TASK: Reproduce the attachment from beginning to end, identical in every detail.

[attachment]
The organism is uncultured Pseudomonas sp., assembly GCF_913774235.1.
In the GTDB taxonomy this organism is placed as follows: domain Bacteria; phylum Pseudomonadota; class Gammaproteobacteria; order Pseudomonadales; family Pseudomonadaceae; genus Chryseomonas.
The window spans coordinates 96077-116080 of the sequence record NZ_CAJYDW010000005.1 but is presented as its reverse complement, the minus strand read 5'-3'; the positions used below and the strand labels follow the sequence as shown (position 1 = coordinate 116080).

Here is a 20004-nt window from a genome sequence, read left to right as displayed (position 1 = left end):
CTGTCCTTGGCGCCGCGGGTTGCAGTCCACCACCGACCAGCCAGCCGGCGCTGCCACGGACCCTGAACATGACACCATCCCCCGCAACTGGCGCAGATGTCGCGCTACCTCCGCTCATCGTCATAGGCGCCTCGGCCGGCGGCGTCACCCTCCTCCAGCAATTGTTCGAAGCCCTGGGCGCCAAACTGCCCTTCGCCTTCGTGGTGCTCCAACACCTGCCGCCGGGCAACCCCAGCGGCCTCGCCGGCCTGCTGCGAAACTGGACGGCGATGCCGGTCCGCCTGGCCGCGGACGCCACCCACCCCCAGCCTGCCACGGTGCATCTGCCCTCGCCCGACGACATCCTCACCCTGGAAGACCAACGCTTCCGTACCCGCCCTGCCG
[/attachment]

The organism is uncultured Pseudomonas sp., assembly GCF_913774235.1.
In the GTDB taxonomy this organism is placed as follows: domain Bacteria; phylum Pseudomonadota; class Gammaproteobacteria; order Pseudomonadales; family Pseudomonadaceae; genus Chryseomonas.
The window spans coordinates 96077-116080 of the sequence record NZ_CAJYDW010000005.1 but is presented as its reverse complement, the minus strand read 5'-3'; the positions used below and the strand labels follow the sequence as shown (position 1 = coordinate 116080).

Here is a 20004-nt window from a genome sequence, read left to right as displayed (position 1 = left end):
CTGTCCTTGGCGCCGCGGGTTGCAGTCCACCACCGACCAGCCAGCCGGCGCTGCCACGGACCCTGAACATGACACCATCCCCCGCAACTGGCGCAGATGTCGCGCTACCTCCGCTCATCGTCATAGGCGCCTCGGCCGGCGGCGTCACCCTCCTCCAGCAATTGTTCGAAGCCCTGGGCGCCAAACTGCCCTTCGCCTTCGTGGTGCTCCAACACCTGCCGCCGGGCAACCCCAGCGGCCTCGCCGGCCTGCTGCGAAACTGGACGGCGATGCCGGTCCGCCTGGCCGCGGACGCCACCCACCCCCAGCCTGCCACGGTGCATCTGCCCTCGCCCGACGACATCCTCACCCTGGAAGACCAACGCTTCCGTACCCGCCCTGCCG